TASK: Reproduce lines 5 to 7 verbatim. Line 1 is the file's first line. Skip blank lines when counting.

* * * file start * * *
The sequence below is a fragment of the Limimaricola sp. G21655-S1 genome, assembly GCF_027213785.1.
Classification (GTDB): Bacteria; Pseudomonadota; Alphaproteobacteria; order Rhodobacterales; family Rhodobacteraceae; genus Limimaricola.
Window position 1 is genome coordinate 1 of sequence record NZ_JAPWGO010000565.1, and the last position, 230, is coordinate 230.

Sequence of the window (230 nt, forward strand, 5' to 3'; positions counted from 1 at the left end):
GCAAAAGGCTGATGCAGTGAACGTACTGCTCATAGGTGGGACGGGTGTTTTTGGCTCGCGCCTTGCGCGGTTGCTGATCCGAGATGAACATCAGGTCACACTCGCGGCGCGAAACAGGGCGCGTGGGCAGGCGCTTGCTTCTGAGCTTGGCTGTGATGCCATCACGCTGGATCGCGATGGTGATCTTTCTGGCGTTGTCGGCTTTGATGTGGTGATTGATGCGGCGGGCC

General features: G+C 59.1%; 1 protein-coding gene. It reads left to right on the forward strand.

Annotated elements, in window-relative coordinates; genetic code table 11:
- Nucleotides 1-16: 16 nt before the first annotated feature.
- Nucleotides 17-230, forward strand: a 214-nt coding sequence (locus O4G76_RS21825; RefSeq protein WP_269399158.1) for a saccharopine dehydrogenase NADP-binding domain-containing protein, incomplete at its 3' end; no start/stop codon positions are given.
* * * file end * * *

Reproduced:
GCAAAAGGCTGATGCAGTGAACGTACTGCTCATAGGTGGGACGGGTGTTTTTGGCTCGCGCCTTGCGCGGTTGCTGATCCGAGATGAACATCAGGTCACACTCGCGGCGCGAAACAGGGCGCGTGGGCAGGCGCTTGCTTCTGAGCTTGGCTGTGATGCCATCACGCTGGATCGCGATGGTGATCTTTCTGGCGTTGTCGGCTTTGATGTGGTGATTGATGCGGCGGGCC

General features: G+C 59.1%; 1 protein-coding gene. It reads left to right on the forward strand.

Annotated elements, in window-relative coordinates; genetic code table 11: